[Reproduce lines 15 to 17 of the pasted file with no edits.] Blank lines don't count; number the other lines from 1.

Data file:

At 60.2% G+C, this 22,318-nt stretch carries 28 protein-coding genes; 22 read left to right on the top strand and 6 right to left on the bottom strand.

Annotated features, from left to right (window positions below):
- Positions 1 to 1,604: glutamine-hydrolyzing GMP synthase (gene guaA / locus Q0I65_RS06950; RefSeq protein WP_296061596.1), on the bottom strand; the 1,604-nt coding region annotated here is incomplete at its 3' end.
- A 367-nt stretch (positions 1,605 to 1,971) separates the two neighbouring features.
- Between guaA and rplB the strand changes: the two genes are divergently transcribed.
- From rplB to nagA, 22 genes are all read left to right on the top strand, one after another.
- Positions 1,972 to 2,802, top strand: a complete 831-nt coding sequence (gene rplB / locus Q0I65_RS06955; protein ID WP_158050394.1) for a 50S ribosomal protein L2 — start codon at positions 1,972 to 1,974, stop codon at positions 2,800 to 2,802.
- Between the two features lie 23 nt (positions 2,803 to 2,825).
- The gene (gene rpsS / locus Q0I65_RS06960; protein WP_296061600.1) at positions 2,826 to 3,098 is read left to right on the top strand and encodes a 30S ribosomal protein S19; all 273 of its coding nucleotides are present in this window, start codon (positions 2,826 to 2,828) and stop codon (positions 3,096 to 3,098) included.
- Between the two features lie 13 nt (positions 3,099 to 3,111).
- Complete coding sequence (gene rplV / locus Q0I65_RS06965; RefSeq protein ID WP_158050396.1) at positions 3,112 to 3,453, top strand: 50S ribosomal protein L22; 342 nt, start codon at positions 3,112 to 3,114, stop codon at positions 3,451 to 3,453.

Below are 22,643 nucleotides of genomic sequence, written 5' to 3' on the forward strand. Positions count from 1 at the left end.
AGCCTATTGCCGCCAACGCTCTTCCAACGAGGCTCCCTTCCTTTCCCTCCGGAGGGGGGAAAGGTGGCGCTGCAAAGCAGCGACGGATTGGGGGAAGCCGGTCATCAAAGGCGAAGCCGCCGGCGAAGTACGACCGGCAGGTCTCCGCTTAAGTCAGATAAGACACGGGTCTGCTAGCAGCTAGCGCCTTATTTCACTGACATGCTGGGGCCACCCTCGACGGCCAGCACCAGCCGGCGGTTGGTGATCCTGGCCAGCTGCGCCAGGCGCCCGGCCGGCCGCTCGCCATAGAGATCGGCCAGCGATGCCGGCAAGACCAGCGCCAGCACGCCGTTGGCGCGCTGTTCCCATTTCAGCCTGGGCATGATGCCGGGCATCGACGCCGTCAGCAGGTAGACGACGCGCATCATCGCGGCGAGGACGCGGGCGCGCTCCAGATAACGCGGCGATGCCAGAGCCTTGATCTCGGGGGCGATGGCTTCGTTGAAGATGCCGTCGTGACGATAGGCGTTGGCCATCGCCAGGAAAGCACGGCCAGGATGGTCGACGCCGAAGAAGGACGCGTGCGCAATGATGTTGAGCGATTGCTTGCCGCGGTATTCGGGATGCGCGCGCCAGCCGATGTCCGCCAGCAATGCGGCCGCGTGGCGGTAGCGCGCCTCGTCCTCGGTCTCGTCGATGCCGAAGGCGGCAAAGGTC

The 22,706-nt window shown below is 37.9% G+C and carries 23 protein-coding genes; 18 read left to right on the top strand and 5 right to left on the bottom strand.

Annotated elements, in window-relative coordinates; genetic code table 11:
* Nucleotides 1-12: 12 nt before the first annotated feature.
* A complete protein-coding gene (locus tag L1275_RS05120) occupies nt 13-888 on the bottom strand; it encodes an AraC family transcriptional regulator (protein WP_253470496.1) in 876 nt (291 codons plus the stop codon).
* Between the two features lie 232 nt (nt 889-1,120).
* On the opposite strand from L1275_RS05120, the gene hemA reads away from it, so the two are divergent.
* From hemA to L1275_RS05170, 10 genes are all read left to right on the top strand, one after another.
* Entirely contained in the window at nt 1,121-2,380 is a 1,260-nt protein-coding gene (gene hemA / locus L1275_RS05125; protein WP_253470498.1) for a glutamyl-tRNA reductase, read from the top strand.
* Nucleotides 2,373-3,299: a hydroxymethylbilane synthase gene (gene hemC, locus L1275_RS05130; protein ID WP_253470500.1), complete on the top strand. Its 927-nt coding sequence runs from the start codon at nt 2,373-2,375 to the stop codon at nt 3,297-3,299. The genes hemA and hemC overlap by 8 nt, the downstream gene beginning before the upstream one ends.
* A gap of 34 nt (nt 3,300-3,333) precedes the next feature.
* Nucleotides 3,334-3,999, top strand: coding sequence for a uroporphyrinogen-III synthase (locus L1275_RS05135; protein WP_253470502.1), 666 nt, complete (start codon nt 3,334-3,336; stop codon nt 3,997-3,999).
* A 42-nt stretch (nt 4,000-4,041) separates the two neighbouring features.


Annotated elements, in window-relative coordinates; genetic code table 11:
* Nucleotides 1-12: 12 nt before the first annotated feature.
* A complete protein-coding gene (locus tag L1275_RS05120) occupies nt 13-888 on the bottom strand; it encodes an AraC family transcriptional regulator (protein WP_253470496.1) in 876 nt (291 codons plus the stop codon).